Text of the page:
Under Xi’s leadership, the party now has eyes everywhere — literally. As many as 200 million surveillance cameras have already been installed in an effort to reduce crime and control social unrest. The surveillance technology will also play an essential role in the 2020 national rollout of the country’s social credit system, which will evaluate people’s political and economic trustworthiness and reward and punish them accordingly. The CCP has now established party committees within nearly 70% of all private enterprises and joint ventures, in order to ensure that the businesses advance the interests of the state.

Beijing has also succeeded in constraining outside influences: thanks to a law passed two years ago, for example, the number of foreign nongovernmental organizations operating in China has fallen from more than 7,000 to just over 400. And “Made in China 2025” — China’s plan to protect its domestic firms from foreign competition in ten areas of critical cutting-edge technology — is well under way. The Sichuan provincial government, for example, has stipulated that for 15 types of medical devices, hospitals will be reimbursed only for procedures that use Chinese-manufactured devices.

Xi’s efforts to establish greater control at home have been matched by equally dramatic moves to assert control over areas China considers its sovereign territory. Xi has militarized seven artificial features in the South China Sea, and in January 2019, a Chinese naval official suggested that China might “further fortify” the islets if it feels threatened. As Beijing negotiates a South China Sea code of conduct with the Association of Southeast Asian Nations, it seeks to exclude non-ASEAN or Chinese multinationals from oil exploration and to bar foreign powers from conducting military drills, unless agreed to by all signatories.

Meanwhile, Xi has increased the mainland’s political and economic control over Hong Kong, banning a pro-independence political party, calling on the Hong Kong media to resist pressure from “external forces” to criticize or challenge Beijing, and constructing a rail terminal on Hong Kong territory, which includes a customs check by China for travel to the mainland.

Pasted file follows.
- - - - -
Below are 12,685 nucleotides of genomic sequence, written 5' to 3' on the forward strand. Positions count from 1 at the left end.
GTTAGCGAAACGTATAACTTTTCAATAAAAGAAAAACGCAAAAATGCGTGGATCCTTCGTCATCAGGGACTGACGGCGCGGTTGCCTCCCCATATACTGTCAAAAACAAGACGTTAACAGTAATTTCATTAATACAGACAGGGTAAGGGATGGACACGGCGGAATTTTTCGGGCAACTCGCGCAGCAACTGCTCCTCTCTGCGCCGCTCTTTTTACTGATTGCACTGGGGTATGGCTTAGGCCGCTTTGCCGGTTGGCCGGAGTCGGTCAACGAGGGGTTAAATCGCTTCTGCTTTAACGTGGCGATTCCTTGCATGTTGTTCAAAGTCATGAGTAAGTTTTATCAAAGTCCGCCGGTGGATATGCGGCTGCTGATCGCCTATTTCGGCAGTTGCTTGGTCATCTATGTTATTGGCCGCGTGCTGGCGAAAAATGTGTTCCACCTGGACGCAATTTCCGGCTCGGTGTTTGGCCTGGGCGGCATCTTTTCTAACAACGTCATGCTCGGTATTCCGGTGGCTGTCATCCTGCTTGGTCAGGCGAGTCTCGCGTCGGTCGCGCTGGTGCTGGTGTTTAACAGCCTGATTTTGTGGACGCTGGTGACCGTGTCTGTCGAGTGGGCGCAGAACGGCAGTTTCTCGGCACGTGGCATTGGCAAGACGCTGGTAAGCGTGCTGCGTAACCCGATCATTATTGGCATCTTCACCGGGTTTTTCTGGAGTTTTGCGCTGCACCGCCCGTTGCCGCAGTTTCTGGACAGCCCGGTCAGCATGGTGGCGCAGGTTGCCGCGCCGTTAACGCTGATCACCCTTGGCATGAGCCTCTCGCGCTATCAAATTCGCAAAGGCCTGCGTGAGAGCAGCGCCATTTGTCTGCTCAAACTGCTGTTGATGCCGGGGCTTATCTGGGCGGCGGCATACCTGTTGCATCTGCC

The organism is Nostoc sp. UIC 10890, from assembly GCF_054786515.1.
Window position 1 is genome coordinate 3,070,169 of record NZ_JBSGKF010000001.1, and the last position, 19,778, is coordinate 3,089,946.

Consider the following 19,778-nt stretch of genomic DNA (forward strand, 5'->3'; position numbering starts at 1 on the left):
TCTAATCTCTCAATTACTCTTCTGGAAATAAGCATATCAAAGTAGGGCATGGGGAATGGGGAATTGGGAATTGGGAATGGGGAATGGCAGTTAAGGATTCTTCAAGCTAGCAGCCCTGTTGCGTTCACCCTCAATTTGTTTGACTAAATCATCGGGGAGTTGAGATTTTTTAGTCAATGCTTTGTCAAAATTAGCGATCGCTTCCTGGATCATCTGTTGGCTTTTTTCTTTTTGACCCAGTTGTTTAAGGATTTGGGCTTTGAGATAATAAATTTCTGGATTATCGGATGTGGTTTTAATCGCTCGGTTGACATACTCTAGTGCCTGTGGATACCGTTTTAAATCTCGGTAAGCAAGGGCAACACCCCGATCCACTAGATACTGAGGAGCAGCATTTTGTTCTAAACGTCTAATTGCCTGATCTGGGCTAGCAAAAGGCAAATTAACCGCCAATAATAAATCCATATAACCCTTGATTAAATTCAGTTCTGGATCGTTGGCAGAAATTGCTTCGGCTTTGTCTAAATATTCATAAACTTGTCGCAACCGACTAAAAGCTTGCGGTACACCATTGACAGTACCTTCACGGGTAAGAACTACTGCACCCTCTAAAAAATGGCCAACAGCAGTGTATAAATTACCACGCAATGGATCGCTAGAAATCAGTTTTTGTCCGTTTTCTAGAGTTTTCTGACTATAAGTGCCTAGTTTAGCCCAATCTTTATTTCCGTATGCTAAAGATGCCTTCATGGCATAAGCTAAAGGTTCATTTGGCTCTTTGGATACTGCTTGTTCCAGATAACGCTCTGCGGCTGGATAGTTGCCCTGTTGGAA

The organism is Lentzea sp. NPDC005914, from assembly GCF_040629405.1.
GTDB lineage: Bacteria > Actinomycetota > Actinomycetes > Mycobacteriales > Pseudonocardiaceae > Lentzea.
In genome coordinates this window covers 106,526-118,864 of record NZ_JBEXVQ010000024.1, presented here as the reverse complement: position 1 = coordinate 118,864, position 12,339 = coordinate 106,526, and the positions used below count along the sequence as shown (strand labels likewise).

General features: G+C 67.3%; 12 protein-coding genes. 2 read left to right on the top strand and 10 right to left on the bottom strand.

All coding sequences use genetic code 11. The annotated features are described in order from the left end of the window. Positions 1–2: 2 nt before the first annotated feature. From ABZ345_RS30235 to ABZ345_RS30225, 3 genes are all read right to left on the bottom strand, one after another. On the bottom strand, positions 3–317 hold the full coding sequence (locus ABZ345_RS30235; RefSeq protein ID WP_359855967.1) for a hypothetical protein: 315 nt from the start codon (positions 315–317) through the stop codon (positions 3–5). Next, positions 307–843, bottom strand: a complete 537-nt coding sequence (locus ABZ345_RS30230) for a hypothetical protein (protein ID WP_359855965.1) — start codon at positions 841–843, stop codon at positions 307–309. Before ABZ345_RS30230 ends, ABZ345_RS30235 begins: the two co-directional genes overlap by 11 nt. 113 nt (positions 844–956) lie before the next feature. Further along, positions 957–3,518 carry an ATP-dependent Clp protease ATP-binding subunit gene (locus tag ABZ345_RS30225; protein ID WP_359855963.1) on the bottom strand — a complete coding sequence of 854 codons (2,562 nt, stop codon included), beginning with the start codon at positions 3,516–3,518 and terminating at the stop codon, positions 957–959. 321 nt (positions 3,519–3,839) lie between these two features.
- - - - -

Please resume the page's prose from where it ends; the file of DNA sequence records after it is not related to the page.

Xi has also adopted a range of coercive economic and political policies toward Taiwan, including reducing the number of mainland tourists to the island, successfully persuading multinationals not to recognize Taiwan as a separate entity, and convincing five countries to switch their diplomatic recognition from Taiwan to the mainland, to try to advance his sovereignty claims. The Belt and Road Initiative — Xi’s grand-scale connectivity plan — now extends beyond Asia, Europe, and Africa to include Latin America. A little more than a year ago, the People’s Liberation Army set up a logistics base in Djibouti, and in private conversations, Chinese military officials acknowledge that scores more could follow.

Even as China expands its hard infrastructure — ports, railroads, highways, and pipelines — it has become an increasingly essential player in the technology sphere. Brands such as Alibaba, Lenovo, and Huawei have gone global, and more are on the horizon. A book by the Chinese tech guru Kai-Fu Lee proclaims that China will inevitably dominate in artificial intelligence — unsurprisingly, the book has become an international bestseller. Although Lee’s prediction may yet fall short, China is laying the foundation for AI leadership: two-thirds of the world’s investment in AI is in China, and China already boasts a commanding presence in areas such as drone and facial recognition technologies.

Also:

Zhang gave conflicting accounts of why she came to Mar-a-Lago on March 30, at one point saying she had been invited to attend a social event, according to an affidavit filed by a U.S. Secret Service agent. But she was found to be carrying several electronic devices, including a thumb-drive containing “malicious malware,” the Secret Service said. a search of her hotel room uncovered more than $8,000 in cash, as well as a “signal-detector” device used to reveal hidden cameras.

Xi is a seriously nasty tough cookie. Who is best to deal with him? (1) a mayor? (2) a fellow not holding any office who doesn’t like Israel? (3) a rep in Congress very concerned about parping cows? (4) a silly fellow? (5) The mayor is a Rhodes Scholar, so how about another Rhodes Scholar, or another Rhodes Scholar? Or maybe someone else? Choose carefully!

We’re doomed, DOOMED – for the billionth time

Sunday, April 7th, 2019

New Yorker:

“There are always a lot of reasons why people migrate,” Yarsinio Palacios, an expert on forestry in Guatemala, told me. “Maybe a family member is sick. Maybe they are trying to make up for losses from the previous year. But in every situation, it has something to do with climate change.”